A beginners guide for building a personal brand

You are a young professional. You have just landed your first job and you look forward to a successful and rewarding career.

A top priority for you is to begin building your unique personal brand.

Why is it a top priority?

Competition for prize positions in any organization is intense; there are fewer opportunities available than there are candidates. To be in the game, you need a personal value proposition; an expression of who you are and what you stand for.

If your identity is unclear, decision makers won’t be able to accurately assess your capabilities to perform a new role.

Those who have carved themselves out a brand position will get the opportunities; you will be by-passed.

Why is brand building a process?

First, you don’t determine your brand, others do. You may have a brand objective but in the final analysis, what others judge you to be IS your brand.

And, second, it doesn’t happen overnight. It takes a time to perform, be witnessed by others and have them reach conclusions about who you are.

It’s about what you DO, not about what you SAY you do.

Why does your brand have to be unique?

Your end game is to stand out from everyone else; to be different from your competition in some meaningful way.

If you’re not unique you’ll go unnoticed. You’ll be invisible and your brand will be lost in the noise.

Your brand statement must cut through the clutter and stand apart from others.

These 4 steps will you get started in creating your brand statement.

1. Look at what you’ve always done well. Lead with results you have successfully delivered not on how you achieved them. For example, focus on the “competitive strategies” you created rather than on the research techniques you used to help develop them.

2. Keep the number of key result areas to a minimum to create your niche image. You can’t (and don’t want to) be all things to all people. Try and be an expert in delivering focused value rather than claiming superlative performance across many fronts.
If “competitive strategies” is your thing, stay with it and don’t water it down by claiming too many other competencies; it won’t be believable.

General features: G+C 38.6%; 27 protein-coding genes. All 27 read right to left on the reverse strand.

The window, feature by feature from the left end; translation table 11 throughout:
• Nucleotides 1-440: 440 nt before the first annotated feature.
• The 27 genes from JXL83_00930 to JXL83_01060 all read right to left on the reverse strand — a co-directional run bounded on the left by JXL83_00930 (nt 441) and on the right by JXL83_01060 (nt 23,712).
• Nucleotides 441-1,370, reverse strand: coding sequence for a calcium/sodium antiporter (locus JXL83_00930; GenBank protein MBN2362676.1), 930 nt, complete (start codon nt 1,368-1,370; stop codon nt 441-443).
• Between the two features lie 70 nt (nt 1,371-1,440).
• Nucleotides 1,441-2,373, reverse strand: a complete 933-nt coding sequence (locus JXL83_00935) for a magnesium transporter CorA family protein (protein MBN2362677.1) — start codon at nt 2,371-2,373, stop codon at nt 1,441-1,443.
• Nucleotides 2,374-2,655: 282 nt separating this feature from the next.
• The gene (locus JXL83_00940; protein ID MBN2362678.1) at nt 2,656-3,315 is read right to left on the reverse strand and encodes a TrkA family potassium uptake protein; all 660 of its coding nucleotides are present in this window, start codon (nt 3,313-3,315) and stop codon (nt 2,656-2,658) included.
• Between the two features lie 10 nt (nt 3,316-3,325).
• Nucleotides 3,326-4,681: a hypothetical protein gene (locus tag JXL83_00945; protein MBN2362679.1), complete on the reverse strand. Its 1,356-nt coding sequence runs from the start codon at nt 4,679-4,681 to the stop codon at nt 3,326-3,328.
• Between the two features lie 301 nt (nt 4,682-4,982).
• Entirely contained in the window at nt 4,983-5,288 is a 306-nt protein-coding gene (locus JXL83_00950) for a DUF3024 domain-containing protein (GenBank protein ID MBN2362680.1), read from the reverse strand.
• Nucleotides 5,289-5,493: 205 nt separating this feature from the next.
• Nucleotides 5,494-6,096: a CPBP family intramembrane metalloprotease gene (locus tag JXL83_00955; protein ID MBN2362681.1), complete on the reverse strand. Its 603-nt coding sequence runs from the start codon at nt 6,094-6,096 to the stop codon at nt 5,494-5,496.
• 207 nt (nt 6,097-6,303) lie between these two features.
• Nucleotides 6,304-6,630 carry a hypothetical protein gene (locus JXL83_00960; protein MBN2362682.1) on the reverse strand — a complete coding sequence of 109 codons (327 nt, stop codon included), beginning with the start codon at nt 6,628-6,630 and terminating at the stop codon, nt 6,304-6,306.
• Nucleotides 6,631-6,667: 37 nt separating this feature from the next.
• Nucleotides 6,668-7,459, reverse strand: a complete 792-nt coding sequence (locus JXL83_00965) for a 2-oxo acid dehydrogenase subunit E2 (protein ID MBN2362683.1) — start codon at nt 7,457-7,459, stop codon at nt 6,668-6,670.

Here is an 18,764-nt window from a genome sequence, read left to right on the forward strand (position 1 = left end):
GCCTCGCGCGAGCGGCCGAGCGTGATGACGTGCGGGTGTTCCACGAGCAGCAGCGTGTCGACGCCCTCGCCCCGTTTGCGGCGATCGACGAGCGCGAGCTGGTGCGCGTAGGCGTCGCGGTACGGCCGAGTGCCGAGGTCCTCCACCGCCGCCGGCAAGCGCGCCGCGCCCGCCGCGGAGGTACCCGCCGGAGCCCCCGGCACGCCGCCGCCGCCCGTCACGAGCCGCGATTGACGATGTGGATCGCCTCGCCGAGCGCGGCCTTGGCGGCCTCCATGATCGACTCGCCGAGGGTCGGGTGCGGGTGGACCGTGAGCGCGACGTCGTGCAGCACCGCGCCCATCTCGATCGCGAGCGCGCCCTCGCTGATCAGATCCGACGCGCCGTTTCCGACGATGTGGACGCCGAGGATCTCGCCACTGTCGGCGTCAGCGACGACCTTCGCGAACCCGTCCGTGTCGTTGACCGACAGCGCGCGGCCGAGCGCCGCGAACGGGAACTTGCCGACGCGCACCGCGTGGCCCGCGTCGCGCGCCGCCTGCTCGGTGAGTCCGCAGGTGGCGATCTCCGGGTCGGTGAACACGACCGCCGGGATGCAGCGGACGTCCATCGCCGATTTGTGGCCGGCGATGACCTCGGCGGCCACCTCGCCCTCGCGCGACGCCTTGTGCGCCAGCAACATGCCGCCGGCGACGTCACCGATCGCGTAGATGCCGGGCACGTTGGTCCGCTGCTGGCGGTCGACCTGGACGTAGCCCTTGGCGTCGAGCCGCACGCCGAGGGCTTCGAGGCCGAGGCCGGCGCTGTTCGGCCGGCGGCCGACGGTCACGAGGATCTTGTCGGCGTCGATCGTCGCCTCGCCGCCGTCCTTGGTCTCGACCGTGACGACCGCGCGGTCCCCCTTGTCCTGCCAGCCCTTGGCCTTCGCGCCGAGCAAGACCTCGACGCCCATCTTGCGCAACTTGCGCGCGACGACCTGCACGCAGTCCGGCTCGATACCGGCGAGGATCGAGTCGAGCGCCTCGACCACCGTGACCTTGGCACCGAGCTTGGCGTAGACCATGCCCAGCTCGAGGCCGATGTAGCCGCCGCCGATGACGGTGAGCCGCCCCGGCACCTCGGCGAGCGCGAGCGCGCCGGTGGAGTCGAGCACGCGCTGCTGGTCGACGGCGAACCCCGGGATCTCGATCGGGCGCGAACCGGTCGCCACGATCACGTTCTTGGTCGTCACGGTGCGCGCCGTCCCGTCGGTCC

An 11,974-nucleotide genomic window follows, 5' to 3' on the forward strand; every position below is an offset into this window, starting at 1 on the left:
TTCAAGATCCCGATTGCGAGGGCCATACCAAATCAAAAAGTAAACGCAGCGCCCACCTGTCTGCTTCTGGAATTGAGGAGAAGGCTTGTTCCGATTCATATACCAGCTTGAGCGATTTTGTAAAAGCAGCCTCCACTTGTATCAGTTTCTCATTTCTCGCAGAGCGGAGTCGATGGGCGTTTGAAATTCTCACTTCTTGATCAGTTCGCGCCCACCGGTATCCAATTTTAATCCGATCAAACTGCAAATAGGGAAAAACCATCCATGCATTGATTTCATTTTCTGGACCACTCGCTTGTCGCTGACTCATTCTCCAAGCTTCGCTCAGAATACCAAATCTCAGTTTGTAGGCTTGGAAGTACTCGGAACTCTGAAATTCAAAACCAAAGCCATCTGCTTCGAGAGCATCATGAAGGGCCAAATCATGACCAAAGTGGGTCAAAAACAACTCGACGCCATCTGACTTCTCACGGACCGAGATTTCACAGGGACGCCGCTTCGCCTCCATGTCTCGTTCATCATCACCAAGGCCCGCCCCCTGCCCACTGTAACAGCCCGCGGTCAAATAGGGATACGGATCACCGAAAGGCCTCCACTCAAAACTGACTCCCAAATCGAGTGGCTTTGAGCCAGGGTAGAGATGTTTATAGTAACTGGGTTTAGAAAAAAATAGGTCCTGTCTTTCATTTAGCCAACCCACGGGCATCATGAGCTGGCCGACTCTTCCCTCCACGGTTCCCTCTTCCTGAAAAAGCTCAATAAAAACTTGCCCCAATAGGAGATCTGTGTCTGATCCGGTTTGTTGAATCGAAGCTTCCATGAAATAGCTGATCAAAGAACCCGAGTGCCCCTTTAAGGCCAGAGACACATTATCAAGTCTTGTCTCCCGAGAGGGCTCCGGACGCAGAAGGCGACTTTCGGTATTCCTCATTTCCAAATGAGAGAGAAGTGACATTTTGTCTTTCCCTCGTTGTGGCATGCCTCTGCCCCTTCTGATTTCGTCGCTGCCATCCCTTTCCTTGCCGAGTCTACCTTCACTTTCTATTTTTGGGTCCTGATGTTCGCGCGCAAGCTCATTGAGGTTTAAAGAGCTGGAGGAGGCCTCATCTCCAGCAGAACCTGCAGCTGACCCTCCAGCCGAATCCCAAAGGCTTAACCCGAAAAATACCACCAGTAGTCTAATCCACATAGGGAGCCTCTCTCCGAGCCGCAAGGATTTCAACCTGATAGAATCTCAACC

3. Process skills are important, but position them as secondary elements of your brand. If you are a whiz at linear regression analysis make it part of your “here’s HOW I deliver superlative competitive strategies” conversation.

4. Create your ONLY Statement as the way to express your uniqueness and how you stand out from the crowd. “I am the ONLY one who…” is the claim to establish you as the ONLY one who does what you do.

That’s all you need to begin your branding journey.

Create your ‘straw dog’ version.

Live it everyday.

Ask for feedback to see if your actions match your intent.

Tweak it on the run.

Roy Osing (@royosing) is a former President of TELUS and Current president and CEO of the consulting firm Brilliance for Business, with over 33 years of leadership experience covering all the major business functions including business strategy, marketing, sales, customer service and people development. He is a blogger, content marketer, educator, coach, adviser and the author of the book series Be Different or Be Dead.

Roy Osing

Roy Osing (@royosing) is a former President of TELUS and Current president and CEO of the consulting firm Brilliance for Business, with over 33 years of leadership experience covering all the major business functions including business strategy, marketing, sales, customer service and people development. He is a blogger, content marketer, educator, coach, adviser and the author of the book series Be Different or Be Dead.